A Greek salad can be a beautiful thing. At My Other Kitchen in Belmont, the salad’s signature is a delicious tomato-flavored vinaigrette tucked beside a bowlful of crisp cucumbers, bell peppers, onions, tomatoes, pickled peperoncini, olives, and feta. By the time you’ve had a few bites, you’ll have guessed that this restaurant is related to the former Andros Diner, a longtime fixture on Trapelo Road, where the Greek salad and the memorable dressing was a specialty of the house.
In fact, the owners are indeed related. George Manetas, 47, of My Other Kitchen, is the son of Andros owners John and Annette Manetas, and worked with them since his teen years, washing dishes, eventually cooking, and going to college outside Athens to acquaint himself with real Greek culture. At the new spot, George’s wife, Luciane Ribeiro, helps out, as do their son, Gabriel, 15, and daughter, Maria Alice, 19. Niece Stella Morganti, who also worked at Andros, is here, as is George’s father.
Honestly, you could put a straw to the little container of salad dressing and be perfectly happy. The formula started at Andros as a family recipe. “We took the traditional dressing that was served in Greece and put an American spin to it,” says George Manetas, “and tweaked it over the years.”
He opened the 10-stool takeout last month in a former Domino’s pizza location. The shoebox of a place (it’s less than 700 square feet) is very light with windows on two sides, subway tiling, and slate flooring. In good weather there are 10 more seats outside.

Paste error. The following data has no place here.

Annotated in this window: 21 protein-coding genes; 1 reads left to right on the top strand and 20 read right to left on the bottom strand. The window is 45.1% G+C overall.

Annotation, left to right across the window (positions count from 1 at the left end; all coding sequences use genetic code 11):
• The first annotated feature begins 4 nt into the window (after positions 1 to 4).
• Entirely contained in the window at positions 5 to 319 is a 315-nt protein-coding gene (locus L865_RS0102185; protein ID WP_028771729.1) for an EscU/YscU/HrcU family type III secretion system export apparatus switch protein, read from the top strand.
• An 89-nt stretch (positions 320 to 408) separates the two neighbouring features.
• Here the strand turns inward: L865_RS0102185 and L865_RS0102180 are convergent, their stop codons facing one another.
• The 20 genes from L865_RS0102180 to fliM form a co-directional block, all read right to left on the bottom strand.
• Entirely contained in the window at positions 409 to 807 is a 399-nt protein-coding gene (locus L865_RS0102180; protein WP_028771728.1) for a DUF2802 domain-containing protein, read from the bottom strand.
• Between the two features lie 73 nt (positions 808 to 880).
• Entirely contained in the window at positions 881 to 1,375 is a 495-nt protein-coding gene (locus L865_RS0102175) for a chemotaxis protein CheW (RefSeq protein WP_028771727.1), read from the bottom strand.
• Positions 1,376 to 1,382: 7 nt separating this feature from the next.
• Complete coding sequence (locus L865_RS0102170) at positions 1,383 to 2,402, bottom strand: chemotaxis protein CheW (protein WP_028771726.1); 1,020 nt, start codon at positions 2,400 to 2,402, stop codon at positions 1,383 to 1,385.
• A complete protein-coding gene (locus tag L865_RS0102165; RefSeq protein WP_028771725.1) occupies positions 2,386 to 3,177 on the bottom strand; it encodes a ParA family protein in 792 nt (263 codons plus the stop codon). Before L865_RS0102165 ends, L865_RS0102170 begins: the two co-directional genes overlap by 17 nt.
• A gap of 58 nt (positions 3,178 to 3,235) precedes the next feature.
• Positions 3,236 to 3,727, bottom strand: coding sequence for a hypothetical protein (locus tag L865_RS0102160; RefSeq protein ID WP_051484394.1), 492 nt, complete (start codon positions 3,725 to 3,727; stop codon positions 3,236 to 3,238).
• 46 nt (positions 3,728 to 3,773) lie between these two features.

The brief menu consists of many Greek favorites, including the Greek salad ($5.95 and $7.95); chicken souvlaki ($8.25 with a side and salad), marinated chunks of moist meat; chicken gyro in pita, highly seasoned ground poultry inside grilled pita with the garlicky yogurt sauce, tsatsiki ($7.25); an exceptional lamb burger with tsatsiki and crisp salad vegetables ($9.95); and hearty spinach pie in phyllo with feta ($7.25). There’s also a cheese pie in phyllo ($6.95), which isn’t as flaky as the spinach.
Soups ($3 and $5) change daily. Chickpea-lentil is a vegetarian bowl with a surprising deep flavor; avgolemono, the classic rice and lemon mixture, is thick here, and satisfying.
Chicken gyro or a marinated breast of chicken is offered on the Greek salad ($8.95), and though all ingredients in this bowl are exceptionally fresh, the tomatoes are hard and terrible. A roast beef dinner ($11 with two sides) is thinly sliced and layered in its own juices. The family meal ($24.95; order three hours in advance) comes with a large whole chicken, three sides, a salad, and pita. Get the wedges of roast potato and the nicely flavored rice pilaf. You’ll also need an extra house salad ($4.95 and $6.95). Finish the meal with very good baklava ($4.95). An apple square one night, made with phyllo ($4.95), wasn’t as crisp and wonderful as the walnut-dense, flaky baklava.
When Andros Diner closed in 2011, the reason was nonpayment of taxes. It was seized by the state Department of Revenue; the diner also owed Town of Belmont taxes, according to a Globe story. Says son George, it was an “issue with accounting, bad timing, the economy. We are trying to put our best foot forward. This is my first place.”
To that end, he wants to build the image of My Other Kitchen “as an eclectic cafe, keep the Greek and Mediterranean dishes, and trying to branch off and do some other creative dishes.” He makes a juicy, garlicky veggie wrap ($6.95) with grilled eggplant and zucchini, roasted peppers, and feta, and plans to expand the vegetarian options.
A son shouldn’t have to pay for his father’s mistakes. George Manetas learned from very good Greek cooks — his parents — and now he’s on his own, starting slowly, and making the same very appealing good food. You can’t help but cheer him on.Sheryl Julian can be reached at firstname.lastname@example.org. Follow her on Twitter @sheryljulian.